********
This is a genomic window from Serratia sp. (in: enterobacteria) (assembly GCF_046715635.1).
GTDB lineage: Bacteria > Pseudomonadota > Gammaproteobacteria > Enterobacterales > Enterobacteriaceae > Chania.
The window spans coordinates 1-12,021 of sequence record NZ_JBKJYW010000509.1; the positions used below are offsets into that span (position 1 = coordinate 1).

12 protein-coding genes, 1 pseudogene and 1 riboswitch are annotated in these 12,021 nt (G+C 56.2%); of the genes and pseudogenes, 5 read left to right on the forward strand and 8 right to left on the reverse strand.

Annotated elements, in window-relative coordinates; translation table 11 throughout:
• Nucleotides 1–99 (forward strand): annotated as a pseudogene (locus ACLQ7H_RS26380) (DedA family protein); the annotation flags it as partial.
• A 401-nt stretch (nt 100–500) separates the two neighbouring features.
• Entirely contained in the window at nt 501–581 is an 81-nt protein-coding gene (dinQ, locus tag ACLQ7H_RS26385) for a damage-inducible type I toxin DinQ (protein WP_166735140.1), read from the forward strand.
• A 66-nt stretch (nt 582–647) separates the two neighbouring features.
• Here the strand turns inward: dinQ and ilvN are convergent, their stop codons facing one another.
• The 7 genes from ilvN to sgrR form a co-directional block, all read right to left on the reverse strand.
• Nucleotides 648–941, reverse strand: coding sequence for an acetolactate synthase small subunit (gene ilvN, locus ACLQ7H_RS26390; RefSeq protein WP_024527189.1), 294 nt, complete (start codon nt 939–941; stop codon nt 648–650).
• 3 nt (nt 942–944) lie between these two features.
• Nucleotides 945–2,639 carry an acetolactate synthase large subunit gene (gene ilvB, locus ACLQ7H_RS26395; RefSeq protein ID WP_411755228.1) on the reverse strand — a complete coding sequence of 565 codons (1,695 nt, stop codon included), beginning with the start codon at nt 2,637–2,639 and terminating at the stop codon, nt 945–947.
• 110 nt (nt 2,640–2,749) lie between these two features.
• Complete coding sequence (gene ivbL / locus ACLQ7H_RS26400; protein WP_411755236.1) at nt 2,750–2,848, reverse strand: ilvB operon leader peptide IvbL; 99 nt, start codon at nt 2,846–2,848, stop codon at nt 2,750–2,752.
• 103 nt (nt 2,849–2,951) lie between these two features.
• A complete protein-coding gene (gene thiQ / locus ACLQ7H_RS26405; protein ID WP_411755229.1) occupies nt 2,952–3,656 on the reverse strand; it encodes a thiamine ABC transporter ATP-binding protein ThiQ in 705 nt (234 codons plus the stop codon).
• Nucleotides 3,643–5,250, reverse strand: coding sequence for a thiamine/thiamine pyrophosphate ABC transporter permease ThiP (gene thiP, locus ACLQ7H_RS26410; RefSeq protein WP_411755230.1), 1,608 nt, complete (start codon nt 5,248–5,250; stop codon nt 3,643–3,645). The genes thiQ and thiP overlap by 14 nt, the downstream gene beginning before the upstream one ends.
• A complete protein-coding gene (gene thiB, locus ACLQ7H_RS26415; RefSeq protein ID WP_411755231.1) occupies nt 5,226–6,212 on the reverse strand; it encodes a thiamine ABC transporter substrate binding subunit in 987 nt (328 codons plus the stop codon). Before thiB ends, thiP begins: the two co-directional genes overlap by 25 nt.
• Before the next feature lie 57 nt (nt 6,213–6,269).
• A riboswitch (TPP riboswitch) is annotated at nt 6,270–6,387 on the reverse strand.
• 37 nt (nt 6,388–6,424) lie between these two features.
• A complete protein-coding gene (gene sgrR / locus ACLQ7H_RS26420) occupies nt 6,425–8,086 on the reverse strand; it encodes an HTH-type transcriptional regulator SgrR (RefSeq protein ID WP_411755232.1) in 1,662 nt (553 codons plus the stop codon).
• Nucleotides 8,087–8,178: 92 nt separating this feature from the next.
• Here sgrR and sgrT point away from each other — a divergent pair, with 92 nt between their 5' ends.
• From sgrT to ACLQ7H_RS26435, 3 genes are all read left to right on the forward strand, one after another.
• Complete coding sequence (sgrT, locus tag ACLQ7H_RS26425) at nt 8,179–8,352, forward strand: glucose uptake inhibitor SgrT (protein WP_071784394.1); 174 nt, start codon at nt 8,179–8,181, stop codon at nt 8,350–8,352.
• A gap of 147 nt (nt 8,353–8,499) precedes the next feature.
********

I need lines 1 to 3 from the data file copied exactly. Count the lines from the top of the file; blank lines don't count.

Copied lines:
This is a genomic window from Serratia sp. (in: enterobacteria) (assembly GCF_046715635.1).
GTDB lineage: Bacteria > Pseudomonadota > Gammaproteobacteria > Enterobacterales > Enterobacteriaceae > Chania.
The window spans coordinates 1-12,021 of sequence record NZ_JBKJYW010000509.1; the positions used below are offsets into that span (position 1 = coordinate 1).